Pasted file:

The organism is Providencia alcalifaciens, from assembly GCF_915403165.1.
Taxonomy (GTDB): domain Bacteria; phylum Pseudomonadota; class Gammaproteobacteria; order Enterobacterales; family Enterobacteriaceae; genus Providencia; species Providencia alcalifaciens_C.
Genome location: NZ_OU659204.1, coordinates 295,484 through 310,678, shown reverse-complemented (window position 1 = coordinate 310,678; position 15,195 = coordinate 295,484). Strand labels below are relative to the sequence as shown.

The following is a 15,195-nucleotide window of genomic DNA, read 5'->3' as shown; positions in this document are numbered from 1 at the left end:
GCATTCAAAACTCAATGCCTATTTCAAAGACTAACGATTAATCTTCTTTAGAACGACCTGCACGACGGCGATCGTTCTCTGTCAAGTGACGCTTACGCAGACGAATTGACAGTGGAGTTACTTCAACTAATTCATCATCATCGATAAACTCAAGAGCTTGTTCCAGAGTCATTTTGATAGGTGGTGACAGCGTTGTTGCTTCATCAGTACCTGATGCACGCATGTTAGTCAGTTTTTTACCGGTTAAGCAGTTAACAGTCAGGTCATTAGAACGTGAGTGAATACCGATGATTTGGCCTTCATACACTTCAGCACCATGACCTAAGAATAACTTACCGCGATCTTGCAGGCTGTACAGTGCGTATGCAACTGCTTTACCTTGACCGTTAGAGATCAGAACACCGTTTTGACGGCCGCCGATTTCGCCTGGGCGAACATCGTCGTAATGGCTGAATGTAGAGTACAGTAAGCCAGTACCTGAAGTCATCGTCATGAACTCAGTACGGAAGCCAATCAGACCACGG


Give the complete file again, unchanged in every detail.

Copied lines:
The organism is Providencia alcalifaciens, from assembly GCF_915403165.1.
Taxonomy (GTDB): domain Bacteria; phylum Pseudomonadota; class Gammaproteobacteria; order Enterobacterales; family Enterobacteriaceae; genus Providencia; species Providencia alcalifaciens_C.
Genome location: NZ_OU659204.1, coordinates 295,484 through 310,678, shown reverse-complemented (window position 1 = coordinate 310,678; position 15,195 = coordinate 295,484). Strand labels below are relative to the sequence as shown.

The following is a 15,195-nucleotide window of genomic DNA, read 5'->3' as shown; positions in this document are numbered from 1 at the left end:
GCATTCAAAACTCAATGCCTATTTCAAAGACTAACGATTAATCTTCTTTAGAACGACCTGCACGACGGCGATCGTTCTCTGTCAAGTGACGCTTACGCAGACGAATTGACAGTGGAGTTACTTCAACTAATTCATCATCATCGATAAACTCAAGAGCTTGTTCCAGAGTCATTTTGATAGGTGGTGACAGCGTTGTTGCTTCATCAGTACCTGATGCACGCATGTTAGTCAGTTTTTTACCGGTTAAGCAGTTAACAGTCAGGTCATTAGAACGTGAGTGAATACCGATGATTTGGCCTTCATACACTTCAGCACCATGACCTAAGAATAACTTACCGCGATCTTGCAGGCTGTACAGTGCGTATGCAACTGCTTTACCTTGACCGTTAGAGATCAGAACACCGTTTTGACGGCCGCCGATTTCGCCTGGGCGAACATCGTCGTAATGGCTGAATGTAGAGTACAGTAAGCCAGTACCTGAAGTCATCGTCATGAACTCAGTACGGAAGCCAATCAGACCACGG